Wednesday, 5 April 2017

The Trans-Atlantic Comedy Problem

My discussion here could possibly apply to many pairs of countries, but in this blog, I'm going to focus on two countries I am most familiar with. Humour doesn't travel well, and two countries with demonstrate this are the US and UK, in something I call the Trans-Atlantic Comedy Problem, or TACP.

I saw Ant-Man in the cinema in America with a group of my friends. I noticed that they were often laughing at things that elicited a mild chuckle from me, at best. It doesn't help that we Brits don't tend to laugh loudly while in public, particularly at the cinema. But I did find myself laughing at sentences that they didn't. After it ended, one of my friends asked me if I had enjoyed it at all, since I didn't seem to be laughing. I had, and was quite bemused that someone would have thought this meant I didn't like it. But this pulls into one of the reasons laugh tracks are used - American comedy encourages others to join in, and laugh with each other. I'm not actually opposed to the use of laugh tracks, as long as they're not overused.

Often, British versions of a show can get an American update, or vise versa. This can either go fantastic or be a complete disaster. On the fantastic end, there is The Office UK and US, both good shows with audiences on both sides on the Atlantic. On the disaster end, there is The Inbetweeners, a show that was popular in it's own country, yet few people have ever heard of the American version. One of the most oddest things about this is that while American humour doesn't always translate well, I've heard plenty of Americans talk about how much they love British humour. Some have even been shocked that I've never watched Monty Python. You have to bear in mind, it wasn't something cool and different to me growing up, it was some weird thing my parents watched.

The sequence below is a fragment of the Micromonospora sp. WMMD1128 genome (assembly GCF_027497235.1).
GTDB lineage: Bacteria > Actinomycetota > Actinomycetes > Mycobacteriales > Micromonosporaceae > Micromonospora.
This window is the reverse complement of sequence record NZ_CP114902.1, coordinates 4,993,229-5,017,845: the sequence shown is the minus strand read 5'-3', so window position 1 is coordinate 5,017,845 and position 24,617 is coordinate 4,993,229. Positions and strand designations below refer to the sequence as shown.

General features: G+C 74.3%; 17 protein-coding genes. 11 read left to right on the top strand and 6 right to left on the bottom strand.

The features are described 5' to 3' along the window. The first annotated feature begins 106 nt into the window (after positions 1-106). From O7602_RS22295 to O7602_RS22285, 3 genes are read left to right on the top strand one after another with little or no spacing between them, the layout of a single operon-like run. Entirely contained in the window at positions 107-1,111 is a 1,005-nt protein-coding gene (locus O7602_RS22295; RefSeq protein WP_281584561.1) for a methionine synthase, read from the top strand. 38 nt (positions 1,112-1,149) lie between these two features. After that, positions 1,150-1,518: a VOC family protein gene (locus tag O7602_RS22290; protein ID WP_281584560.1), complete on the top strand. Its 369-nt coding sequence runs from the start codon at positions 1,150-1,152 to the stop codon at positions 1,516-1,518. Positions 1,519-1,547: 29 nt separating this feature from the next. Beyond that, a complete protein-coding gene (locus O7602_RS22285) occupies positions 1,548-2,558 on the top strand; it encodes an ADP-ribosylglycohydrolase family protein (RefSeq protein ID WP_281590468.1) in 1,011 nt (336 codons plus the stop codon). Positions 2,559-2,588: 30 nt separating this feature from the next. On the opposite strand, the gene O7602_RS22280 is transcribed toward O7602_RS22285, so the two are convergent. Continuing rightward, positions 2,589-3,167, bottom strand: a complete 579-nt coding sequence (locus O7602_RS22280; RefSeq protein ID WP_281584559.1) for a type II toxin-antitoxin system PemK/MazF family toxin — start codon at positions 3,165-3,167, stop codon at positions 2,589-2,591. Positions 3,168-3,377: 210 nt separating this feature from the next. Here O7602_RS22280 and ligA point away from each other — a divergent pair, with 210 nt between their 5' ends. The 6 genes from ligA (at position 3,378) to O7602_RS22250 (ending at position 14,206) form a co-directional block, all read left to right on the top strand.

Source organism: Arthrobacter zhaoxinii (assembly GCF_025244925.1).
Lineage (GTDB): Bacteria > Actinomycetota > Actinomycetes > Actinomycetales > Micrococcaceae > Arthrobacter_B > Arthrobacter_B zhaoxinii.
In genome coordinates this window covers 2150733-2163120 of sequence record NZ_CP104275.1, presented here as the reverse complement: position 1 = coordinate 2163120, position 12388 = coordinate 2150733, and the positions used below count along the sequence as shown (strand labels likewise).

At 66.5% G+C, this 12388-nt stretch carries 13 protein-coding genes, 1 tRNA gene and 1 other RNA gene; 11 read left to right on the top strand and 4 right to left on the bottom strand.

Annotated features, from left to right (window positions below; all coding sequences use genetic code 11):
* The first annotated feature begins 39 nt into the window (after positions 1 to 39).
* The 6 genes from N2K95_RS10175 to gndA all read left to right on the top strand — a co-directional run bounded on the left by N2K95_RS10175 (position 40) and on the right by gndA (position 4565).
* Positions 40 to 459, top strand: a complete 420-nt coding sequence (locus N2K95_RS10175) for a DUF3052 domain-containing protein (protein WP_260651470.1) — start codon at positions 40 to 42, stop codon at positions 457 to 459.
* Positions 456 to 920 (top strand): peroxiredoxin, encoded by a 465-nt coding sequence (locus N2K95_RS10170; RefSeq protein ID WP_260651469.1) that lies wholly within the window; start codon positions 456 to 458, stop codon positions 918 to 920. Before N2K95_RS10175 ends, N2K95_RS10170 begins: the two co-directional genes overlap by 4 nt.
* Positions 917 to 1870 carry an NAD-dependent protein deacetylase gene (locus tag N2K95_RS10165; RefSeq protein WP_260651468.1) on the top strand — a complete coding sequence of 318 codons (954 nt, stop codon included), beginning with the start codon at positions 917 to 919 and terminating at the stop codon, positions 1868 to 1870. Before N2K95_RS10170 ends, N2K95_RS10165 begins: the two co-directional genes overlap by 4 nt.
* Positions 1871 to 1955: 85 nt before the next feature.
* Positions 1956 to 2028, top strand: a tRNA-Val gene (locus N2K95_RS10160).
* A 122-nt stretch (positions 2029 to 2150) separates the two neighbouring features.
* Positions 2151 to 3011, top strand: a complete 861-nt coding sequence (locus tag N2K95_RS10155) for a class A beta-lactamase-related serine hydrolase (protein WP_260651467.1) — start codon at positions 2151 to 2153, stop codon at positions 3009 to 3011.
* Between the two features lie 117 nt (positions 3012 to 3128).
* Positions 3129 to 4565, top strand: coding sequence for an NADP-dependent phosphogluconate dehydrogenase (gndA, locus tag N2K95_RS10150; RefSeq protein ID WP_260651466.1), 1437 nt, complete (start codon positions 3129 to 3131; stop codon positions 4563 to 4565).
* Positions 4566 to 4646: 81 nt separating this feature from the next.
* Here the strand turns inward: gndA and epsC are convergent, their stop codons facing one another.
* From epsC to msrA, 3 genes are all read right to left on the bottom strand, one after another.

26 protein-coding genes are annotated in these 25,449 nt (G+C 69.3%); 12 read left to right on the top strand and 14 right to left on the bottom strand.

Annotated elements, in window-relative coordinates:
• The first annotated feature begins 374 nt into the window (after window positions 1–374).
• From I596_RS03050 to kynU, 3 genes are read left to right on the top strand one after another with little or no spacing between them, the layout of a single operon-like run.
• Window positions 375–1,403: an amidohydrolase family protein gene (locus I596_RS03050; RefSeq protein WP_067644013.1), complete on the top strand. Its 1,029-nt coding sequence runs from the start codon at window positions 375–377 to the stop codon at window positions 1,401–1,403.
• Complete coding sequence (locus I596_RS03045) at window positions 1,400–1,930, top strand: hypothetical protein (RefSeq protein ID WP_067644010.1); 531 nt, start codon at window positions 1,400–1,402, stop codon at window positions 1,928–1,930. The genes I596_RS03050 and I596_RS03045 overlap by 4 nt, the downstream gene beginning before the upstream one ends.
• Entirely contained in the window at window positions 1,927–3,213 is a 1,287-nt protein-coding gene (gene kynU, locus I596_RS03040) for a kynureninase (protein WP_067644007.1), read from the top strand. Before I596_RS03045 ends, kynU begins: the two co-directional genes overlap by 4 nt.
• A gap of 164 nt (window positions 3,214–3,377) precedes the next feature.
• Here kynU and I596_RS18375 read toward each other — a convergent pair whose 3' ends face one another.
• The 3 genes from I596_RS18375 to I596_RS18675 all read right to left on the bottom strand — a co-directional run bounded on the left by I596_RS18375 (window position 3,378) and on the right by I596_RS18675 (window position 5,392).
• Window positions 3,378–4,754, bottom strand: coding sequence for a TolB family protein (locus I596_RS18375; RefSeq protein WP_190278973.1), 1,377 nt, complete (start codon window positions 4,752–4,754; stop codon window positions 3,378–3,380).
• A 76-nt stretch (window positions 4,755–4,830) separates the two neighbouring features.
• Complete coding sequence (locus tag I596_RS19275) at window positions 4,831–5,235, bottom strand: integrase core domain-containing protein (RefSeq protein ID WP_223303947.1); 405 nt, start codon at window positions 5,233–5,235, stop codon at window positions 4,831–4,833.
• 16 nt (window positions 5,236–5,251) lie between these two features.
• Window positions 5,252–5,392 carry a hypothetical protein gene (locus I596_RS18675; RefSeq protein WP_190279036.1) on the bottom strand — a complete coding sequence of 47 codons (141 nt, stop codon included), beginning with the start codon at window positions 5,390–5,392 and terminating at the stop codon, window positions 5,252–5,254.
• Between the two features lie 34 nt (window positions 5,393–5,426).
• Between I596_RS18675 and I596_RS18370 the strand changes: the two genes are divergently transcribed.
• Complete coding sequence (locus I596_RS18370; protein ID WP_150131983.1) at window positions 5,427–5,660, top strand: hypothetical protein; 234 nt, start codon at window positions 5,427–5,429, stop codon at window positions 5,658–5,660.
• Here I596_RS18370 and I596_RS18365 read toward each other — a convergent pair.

My Mum says that she "doesn't get American humour" but she likes to sit down with a few episodes of Friends. I mean, I've yet to meet a human being who doesn't like Friends. I was talking to a UK friend of mine once, and said I found Friends episodes funny, even on rewatches, whereas I found UK shows less funny after watching them a few times. She agreed, so I'm not the only one who thinks this. I don't think either approach is bad, just... different? Also, "I don't understand American humour" was a common sentiment from the older generation, but seems to be dying off with younger people - perhaps because of our increased exposure to American media at a young age?

What's the route cause of this issue? One of the things I've noticed from the American side is putting in references that only Americans would understand. In Wreck-It Ralph (which is an awesome movie, don't get me wrong) there is one point where the characters are making jokes at the word 'duty' sounding like 'doodie.' At the time, I didn't know that doodie was American slang for faeces, and I didn't remember that because Americans pronounce their 't's' like a 'd' they would sound the same. Even though I could hear it, my brain must have been making it sound more like a t, as that was what I was used to. For reference, the English pronouciation, or at least how I say it (so many different accents in England) would be 'jew-tea.'

Of course, I'm sure this isn't the only, or even the primary, reason why, but it's one I've noticed. I myself tend to appreciate comedy from both sides, giving me the best of both worlds.

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